The outbreak of the novel coronavirus is threatening the livelihoods of nonregular workers across Japan, with many part-time and contract workers losing income.

The Japanese Trade Union Confederation, or Rengo, said Monday that it received 191 emergency phone consultation requests last Wednesday and Thursday, of which some 70 percent were from nonregular workers.

Consultations about compensation for absences from work accounted for close to 40 percent of all consultation requests, reflecting the impact of school closures on nonregular workers. The government late last month called for emergency closures of elementary, junior high, high and special needs schools nationwide.

A female worker on a one-year contract as a teacher at a special needs school said, “I was told not to come in for work from tomorrow” due to the school closure and that she would not be paid compensation.

“I am struggling because suddenly I don’t have income,” she said.

“The classes I was in charge of are gone, and I lost my income,” a female yoga instructor said.

Concerns about face masks were also raised in the phone consultations. A cram school instructor said that she had been instructed not to wear masks at work.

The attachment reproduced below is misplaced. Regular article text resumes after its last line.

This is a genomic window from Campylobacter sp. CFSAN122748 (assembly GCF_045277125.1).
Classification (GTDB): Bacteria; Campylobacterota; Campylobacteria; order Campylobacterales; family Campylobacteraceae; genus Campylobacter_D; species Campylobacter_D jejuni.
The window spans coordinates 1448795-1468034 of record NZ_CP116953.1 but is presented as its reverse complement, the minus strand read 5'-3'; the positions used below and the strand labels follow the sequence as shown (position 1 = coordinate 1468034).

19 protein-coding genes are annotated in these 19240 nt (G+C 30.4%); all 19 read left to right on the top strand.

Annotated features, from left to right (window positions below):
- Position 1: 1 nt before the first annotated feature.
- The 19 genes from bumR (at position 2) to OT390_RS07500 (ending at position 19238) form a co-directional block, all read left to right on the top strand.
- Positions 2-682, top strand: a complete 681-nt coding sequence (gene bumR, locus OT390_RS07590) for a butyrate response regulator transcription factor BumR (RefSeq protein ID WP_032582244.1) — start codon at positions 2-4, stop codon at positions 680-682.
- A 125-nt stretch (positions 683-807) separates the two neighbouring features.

Meanwhile, a male worker at a face mask maker complained of overwork. He said: “There have been no days off since February. I often stay overnight at the factory, and my overtime is close to 100 hours a week. At this pace, I may die.”

A union of instructors at Japanese-language schools held a meeting Monday to seek compensation payments from the government. A large number of Japanese-language schools have been closed this month, and many part-time instructors are without income.

In a time of both misinformation and too much information, quality journalism is more crucial than ever.
By subscribing, you can help us get the story right.